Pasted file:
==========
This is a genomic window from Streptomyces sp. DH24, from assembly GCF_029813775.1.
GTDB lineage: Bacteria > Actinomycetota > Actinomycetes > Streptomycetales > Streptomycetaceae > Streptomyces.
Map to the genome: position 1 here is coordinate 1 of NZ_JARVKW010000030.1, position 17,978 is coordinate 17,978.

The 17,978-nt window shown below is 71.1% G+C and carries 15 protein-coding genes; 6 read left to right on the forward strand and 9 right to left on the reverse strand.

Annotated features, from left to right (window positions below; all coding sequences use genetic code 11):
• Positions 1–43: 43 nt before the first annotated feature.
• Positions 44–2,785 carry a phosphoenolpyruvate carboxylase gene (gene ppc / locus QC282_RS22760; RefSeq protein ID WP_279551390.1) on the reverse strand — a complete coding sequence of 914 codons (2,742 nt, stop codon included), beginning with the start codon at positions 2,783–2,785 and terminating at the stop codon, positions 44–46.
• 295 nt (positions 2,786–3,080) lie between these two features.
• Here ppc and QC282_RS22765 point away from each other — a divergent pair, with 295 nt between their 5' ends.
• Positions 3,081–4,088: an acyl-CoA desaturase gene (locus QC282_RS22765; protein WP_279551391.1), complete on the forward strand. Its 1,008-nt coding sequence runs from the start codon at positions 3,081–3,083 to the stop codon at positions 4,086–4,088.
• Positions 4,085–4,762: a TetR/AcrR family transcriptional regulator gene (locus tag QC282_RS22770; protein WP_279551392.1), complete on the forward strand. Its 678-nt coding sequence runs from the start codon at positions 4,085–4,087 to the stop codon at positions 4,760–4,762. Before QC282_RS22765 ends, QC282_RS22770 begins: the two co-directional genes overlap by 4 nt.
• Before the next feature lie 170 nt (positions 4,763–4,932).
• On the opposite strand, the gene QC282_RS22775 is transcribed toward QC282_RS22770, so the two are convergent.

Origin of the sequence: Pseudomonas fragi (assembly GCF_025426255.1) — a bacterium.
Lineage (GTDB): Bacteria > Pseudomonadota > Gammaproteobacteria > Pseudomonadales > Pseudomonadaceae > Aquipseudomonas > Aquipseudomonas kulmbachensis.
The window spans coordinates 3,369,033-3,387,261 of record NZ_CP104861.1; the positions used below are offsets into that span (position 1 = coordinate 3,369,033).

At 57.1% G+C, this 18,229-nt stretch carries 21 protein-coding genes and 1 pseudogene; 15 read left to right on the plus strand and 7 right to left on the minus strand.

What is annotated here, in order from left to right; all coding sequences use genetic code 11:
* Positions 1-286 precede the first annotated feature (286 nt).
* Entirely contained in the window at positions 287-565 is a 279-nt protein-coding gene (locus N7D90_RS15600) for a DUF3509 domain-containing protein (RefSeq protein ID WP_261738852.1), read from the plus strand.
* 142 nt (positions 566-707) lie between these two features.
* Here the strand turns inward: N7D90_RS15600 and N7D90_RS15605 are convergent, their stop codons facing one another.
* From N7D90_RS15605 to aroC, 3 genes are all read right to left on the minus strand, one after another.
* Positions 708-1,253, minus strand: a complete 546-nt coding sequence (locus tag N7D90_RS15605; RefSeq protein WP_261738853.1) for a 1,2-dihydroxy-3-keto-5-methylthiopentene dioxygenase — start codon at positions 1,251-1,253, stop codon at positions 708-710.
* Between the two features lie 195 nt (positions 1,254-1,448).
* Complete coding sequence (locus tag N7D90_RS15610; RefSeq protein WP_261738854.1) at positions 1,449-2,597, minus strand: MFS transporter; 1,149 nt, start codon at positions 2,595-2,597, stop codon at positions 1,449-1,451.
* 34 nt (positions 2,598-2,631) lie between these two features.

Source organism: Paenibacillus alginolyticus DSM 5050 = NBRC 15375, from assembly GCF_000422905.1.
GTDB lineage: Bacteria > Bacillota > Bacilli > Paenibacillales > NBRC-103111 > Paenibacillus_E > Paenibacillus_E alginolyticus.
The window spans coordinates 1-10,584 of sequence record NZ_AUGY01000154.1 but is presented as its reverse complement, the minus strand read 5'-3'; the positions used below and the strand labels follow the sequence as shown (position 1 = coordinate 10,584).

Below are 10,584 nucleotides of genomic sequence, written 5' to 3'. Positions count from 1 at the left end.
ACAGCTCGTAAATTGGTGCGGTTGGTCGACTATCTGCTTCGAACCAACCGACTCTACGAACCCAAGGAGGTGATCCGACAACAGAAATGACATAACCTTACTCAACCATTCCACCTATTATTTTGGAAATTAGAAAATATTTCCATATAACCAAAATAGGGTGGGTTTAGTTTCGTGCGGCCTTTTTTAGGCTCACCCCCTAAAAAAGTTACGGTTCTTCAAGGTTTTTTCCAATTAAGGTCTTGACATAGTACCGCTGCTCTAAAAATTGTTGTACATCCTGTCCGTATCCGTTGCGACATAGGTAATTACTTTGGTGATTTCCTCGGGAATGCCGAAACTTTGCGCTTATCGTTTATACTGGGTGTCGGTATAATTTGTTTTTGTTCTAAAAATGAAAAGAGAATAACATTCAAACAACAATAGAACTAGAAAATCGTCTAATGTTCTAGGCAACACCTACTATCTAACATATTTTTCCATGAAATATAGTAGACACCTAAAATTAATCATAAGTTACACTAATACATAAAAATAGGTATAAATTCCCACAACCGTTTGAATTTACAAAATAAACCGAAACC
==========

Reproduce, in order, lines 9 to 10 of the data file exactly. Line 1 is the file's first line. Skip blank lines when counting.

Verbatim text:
• Here ppc and QC282_RS22765 point away from each other — a divergent pair, with 295 nt between their 5' ends.
• Positions 3,081–4,088: an acyl-CoA desaturase gene (locus QC282_RS22765; protein WP_279551391.1), complete on the forward strand. Its 1,008-nt coding sequence runs from the start codon at positions 3,081–3,083 to the stop codon at positions 4,086–4,088.